Miranda graduated from the University of Delaware B.S. in Wildlife Conservation in 2015. She then held various technician positions for 2.5 years after undergrad on several different research projects specifically with mammals. Such mammals ranging from giant pandas in China to elk and mule deer in Wyoming. Miranda’s interest include large mammal ecology and conservation, large mammal management, population ecology, and human-wildlife conflict. Her masters research is on the impacts of intensively cultivated landscapes on white-tailed deer and bobcat movement including habitat use.


Undergraduate Researchers

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Mic Rohde

email: rohdeml@lopers.unk.edu

Mic is a senior level wildlife major and political science minor at the University of Nebraska-Kearney. His interests fall under many categories. A few of them being mammals (both large and small), entomology, environmental policy, and ecology. He is from Kimball, NE and has worked with Dustin as a general wildlife technician on several projects working extensively with some of the graduate students. He hopes to continue his education after a period of different jobs, perhaps leading into education.

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Makayla Lieb

Email: liebml@lopers.unk.edu

Makayla is a junior at the University of Nebraska – Kearney pursuing a BS degree in Wildlife Biology. She is from Omaha, Nebraska and has spent a great majority of her childhood exploring Omaha’s Henry Doorly Zoo and Aquarium. This initially sparked her interest in wildlife, along with living in Virginia for one year, frequently hiking in Shenandoah National Park. For her undergraduate research project, Makayla is conducting raptor mortality surveys along Interstate – 80 to determine if these deaths occur in “hot spots” due to their fragmented habitat in Nebraska.


Lab Alumni

Bryan O'Connor

Bryan grew up on the edge of the Sandhills in Greeley, NE and graduated from UNK in May 2017 with a degree in Wildlife Biology. His undergraduate research project focused on the factors influencing mule deer harvest in Nebraska. He plans to pursue a Masters degree and eventually work as a state or federal wildlife biologist.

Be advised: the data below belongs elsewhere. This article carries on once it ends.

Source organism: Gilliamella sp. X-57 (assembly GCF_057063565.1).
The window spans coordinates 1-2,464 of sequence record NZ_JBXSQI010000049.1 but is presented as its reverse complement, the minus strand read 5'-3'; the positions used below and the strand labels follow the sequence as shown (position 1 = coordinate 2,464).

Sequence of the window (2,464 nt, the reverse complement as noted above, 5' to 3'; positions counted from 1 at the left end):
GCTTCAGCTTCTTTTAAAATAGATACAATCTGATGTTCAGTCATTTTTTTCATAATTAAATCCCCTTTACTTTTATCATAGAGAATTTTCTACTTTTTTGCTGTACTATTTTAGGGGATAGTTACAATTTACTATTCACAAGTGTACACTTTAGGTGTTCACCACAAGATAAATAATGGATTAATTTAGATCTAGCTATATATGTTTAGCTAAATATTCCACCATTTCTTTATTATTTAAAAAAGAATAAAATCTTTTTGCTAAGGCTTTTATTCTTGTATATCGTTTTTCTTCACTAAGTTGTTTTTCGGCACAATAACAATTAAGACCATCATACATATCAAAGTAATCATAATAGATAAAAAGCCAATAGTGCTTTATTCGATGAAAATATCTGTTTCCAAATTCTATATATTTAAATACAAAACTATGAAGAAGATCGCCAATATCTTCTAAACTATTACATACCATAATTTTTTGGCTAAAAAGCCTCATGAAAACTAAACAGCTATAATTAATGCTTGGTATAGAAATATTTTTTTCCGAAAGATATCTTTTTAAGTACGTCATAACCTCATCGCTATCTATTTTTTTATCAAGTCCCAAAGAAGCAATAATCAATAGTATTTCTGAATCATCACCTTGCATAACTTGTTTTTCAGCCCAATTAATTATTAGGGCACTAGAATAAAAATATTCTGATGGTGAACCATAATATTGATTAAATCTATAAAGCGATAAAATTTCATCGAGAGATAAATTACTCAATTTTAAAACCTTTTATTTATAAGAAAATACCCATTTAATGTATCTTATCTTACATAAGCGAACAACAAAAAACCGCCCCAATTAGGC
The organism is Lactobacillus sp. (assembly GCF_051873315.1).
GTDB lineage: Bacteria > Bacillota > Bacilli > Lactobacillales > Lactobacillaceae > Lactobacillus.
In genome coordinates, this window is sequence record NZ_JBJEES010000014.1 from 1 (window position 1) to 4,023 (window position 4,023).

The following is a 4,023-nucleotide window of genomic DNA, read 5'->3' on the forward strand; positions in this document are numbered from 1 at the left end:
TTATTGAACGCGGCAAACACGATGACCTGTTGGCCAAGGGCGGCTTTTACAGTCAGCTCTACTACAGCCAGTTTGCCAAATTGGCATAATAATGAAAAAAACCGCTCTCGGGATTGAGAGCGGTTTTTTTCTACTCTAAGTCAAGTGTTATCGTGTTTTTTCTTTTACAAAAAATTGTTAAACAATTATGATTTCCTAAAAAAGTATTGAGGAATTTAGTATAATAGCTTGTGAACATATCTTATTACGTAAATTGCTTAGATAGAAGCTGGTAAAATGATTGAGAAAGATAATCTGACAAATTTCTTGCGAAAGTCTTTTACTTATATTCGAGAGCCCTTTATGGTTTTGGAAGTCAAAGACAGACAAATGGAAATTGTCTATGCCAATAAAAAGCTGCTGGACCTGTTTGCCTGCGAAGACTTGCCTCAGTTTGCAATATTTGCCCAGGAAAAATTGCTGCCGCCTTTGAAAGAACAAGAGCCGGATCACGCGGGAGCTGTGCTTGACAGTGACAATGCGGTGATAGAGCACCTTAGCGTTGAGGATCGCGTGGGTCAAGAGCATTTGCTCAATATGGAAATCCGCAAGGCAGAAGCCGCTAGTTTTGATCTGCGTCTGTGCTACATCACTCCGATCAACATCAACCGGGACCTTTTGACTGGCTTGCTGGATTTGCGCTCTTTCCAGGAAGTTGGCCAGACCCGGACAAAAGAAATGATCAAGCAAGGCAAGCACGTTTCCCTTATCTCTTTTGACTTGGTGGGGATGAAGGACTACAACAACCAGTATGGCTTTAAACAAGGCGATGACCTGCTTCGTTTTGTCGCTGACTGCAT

Lindsey Smith

Lindsey is from Dakota Dunes, SD and plans to graduate from UNK in May 2019 with a degree in Sports Management. Her undergraduate research project focused on how bobcats use the increasingly fragmented agricultural landscapes in Nebraska. 

Carson Schultz

Carson is a senior at the University of Nebraska - Kearney pursuing a BS degree in Wildlife Biology. He is originally from Wood River, NE and enjoys hunting with friends and spending time outdoors. After graduation, he hopes to work different technician jobs around the country before returning to school for a Masters. His project focuses on the social heirarchy and behavior of bison at the Crane Trust.

Breana Dobesh

Bre is a sophomore at the University of Nebraska-Kearney pursuing a BS degree in Wildlife Biology. She is from Grand Island, Nebraska, and has always been interested in animals and the outdoors. After graduating from UNK, she hopes to get a job in conservation as a wildlife biologist. For her undergraduate research project, Bre is looking at the preferred hunting territory and diet selection of local Red-tailed Hawks in South-Central Nebraska. 

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Clara Vinton

Clara grew up on a cattle ranch southwest of Mullen, NE and plans on graduating from UNK in December 2017 with a Biology Major and Business Minor. Her undergraduate research project focuses on the factors (age, sex, social dominance, etc.) that influence bison stress levels during 'working' operations at the Crane Trust. She plans to return to the ranch after graduation and work on artificial insemination in cattle.